Cancer Constellation: Facts About the Crab

Cancer, which is Latin for crab, is the dimmest of the 13 constellations of the Zodiac, having only two stars above the fourth magnitude.

The small faint constellation Cancer is rich in open clusters and double stars. (Image credit: Starry Night Software)

Locating Cancer the Crab

Cancer lies between Leo, the lion, and Gemini, the twins. It is almost impossible to see Cancer as a crab with the naked eye or even binoculars. It looks more like a faint, upside-down Y.

Cancer is visible in the Northern Hemisphere in the early spring. It can be seen in the Southern Hemisphere during autumn. The Cancer constellation occupies an area of 506 square degrees.

  • Right ascension: 9 hours
  • Declination: 20 degrees
  • Best seen between latitudes 90 degrees and minus 60degrees
  • Visibility is best during March at 9 p.m.

Cancer contains two Messier objects, a set of astronomical objects first in 1771 by French astronomer Charles Messier in 1771. Cancer's most famous Messier object is M44, also known as the Beehive Cluster, which is a small star cluster that resembles a swarm of bees. M44 contains about 50 stars, the brightest of which are of the sixth magnitude. ε Cnc is the brightest member at magnitude 6.3. Praesepe is also one of the larger visible open clusters with an area of 1.5 square degrees, or three times the size of the full moon.

The constellation's other Messier object, M67, is another open star cluster.

β Cnc is the brightest star in Cancer at magnitude 3.5. It is an orange-hued giant star about 290 light-years from Earth.

The star α Cnc (Acubens), which means "the claw," is a double star with a primary of magnitude 4.3, 173 light-years from Earth.

Other notable stars include the γ Cnc (Asellus Borealis), the "northern donkey," a white-hued star (158 light-years), and δ Cnc (Asellus Australis), "southern donkey," an orange-hued giant star (136 light-years).


Perhaps the most famous exoplanet in the constellation is 55 Cancri e, a super-Earth that was (for a time) identified as a "diamond world." The original observations in 2010 suggested that the host star had more carbon than oxygen in its interior. A subsequent 2012 study then modeled 55 Cancri e's mass and radius, based on the composition of its planet star, and suggested this planet had a graphite surface overlying a massive layer of diamond underneath.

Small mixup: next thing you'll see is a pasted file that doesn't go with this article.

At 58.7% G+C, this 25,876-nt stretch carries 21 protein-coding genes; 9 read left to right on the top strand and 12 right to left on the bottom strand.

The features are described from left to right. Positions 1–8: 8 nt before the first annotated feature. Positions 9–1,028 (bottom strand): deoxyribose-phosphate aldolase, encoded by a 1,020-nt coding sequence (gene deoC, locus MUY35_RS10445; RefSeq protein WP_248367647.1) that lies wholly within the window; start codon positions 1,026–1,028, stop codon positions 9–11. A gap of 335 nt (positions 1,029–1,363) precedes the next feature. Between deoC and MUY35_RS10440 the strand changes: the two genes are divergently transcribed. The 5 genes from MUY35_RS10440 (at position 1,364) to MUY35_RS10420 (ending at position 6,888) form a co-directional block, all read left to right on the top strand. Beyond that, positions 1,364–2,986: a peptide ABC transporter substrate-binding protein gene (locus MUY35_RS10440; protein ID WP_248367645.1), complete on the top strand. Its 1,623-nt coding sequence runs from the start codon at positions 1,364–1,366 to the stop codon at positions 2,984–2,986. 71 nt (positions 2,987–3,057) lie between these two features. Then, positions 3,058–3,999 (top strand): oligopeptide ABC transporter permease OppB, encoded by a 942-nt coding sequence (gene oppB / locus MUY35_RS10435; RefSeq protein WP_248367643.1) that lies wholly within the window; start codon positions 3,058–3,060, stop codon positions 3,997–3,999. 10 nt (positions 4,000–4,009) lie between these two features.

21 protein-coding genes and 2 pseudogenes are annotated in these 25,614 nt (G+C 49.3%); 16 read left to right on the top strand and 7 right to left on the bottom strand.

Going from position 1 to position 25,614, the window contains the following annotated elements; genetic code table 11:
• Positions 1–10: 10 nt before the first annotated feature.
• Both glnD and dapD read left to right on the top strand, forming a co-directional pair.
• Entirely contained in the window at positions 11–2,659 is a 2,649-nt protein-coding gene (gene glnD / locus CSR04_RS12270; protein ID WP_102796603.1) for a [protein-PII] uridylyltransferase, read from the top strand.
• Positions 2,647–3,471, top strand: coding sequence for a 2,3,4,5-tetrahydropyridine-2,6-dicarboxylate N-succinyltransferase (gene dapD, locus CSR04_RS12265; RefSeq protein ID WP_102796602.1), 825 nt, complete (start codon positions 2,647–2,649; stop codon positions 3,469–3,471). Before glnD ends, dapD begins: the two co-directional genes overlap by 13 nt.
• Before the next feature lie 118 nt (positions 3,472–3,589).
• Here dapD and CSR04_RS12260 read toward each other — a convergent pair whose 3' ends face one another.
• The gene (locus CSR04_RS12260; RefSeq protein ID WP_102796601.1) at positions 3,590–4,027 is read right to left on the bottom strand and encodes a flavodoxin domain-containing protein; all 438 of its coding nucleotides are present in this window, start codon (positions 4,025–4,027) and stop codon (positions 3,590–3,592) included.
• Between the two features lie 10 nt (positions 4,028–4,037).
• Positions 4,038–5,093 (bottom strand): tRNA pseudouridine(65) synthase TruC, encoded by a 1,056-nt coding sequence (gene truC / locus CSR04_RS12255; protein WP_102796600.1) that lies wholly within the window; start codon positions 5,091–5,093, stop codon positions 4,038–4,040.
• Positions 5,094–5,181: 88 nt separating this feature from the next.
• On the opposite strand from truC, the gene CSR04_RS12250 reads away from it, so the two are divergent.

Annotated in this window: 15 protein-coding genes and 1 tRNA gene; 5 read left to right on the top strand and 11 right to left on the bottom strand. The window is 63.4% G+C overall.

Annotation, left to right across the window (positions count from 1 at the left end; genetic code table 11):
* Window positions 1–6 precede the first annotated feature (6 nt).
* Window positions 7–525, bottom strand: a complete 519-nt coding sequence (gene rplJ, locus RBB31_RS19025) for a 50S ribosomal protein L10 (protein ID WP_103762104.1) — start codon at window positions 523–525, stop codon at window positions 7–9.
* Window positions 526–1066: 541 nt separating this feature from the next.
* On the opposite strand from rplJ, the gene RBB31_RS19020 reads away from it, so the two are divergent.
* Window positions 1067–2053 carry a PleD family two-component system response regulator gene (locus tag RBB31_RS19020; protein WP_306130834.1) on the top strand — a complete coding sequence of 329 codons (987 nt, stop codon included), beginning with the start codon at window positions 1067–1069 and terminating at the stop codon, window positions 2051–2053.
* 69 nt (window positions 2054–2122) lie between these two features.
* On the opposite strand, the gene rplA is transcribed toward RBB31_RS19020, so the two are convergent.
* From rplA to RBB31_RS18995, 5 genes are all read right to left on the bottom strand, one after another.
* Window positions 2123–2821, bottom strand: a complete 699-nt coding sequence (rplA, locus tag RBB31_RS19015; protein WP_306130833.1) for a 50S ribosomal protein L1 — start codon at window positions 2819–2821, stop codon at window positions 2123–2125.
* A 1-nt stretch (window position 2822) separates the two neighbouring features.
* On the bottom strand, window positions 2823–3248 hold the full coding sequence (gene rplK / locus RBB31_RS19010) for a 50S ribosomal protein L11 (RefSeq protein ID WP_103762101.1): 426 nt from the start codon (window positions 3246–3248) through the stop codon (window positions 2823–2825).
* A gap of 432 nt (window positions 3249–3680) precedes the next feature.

However, a follow-up study in 2013 suggested that there is far less carbon in the planet than originally envisioned — so "diamond" may be a misnomer. The host star of the planet only has about 25 percent more oxygen than carbon, that research team suggested. (This came from a different interpretation of the chemical composition of the star as expressed in the star's spectrum.)

Meanwhile, the Spitzer Space Telescope was used to monitor the heat emissions from 55 Cancri e. Early 2013 results suggested that the planet could be very warm and wet, while 2016 follow-ups revealed that the planet is scorching hot and could be oozing lava

Results released from Spitzer in 2016 showed that daytime temperatures on 55 Cancri e can reach as high as 4,000 degrees Fahrenheit (2,427 degrees Celsius) and about half as much at night — 2,025 F (1,107 C.) The nature of the surface is still unclear, but researchers did see a hotspot about midway between the day and night sides that is still poorly explained.


The constellation of Cancer represents the giant crab that attacked Hercules during the second of the 12 labors he performed as penance for killing his family. It was sent by the jealous goddess Hera to thwart Hercules as he battled the water serpent Hydra, but he killed it with his club.

In astrology, which is not a science, Cancer is the fourth sign of the Zodiac and represents those born between June 20 and July 22. It is considered a water sign and is one of the four cardinal signs, which are signs that indicate a change of season when the sun makes its annual passage into them.

Additional reporting by Elizabeth Howell, Contributor.


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Kim Ann Zimmermann is a contributor to and sister site Live Science, writing mainly evergreen reference articles that provide background on myriad scientific topics, like the constellations, astronauts, climate, culture and medicine. Her work can also be found at Business News Daily and KM World. She holds a bachelor’s degree in communications from Glassboro State College.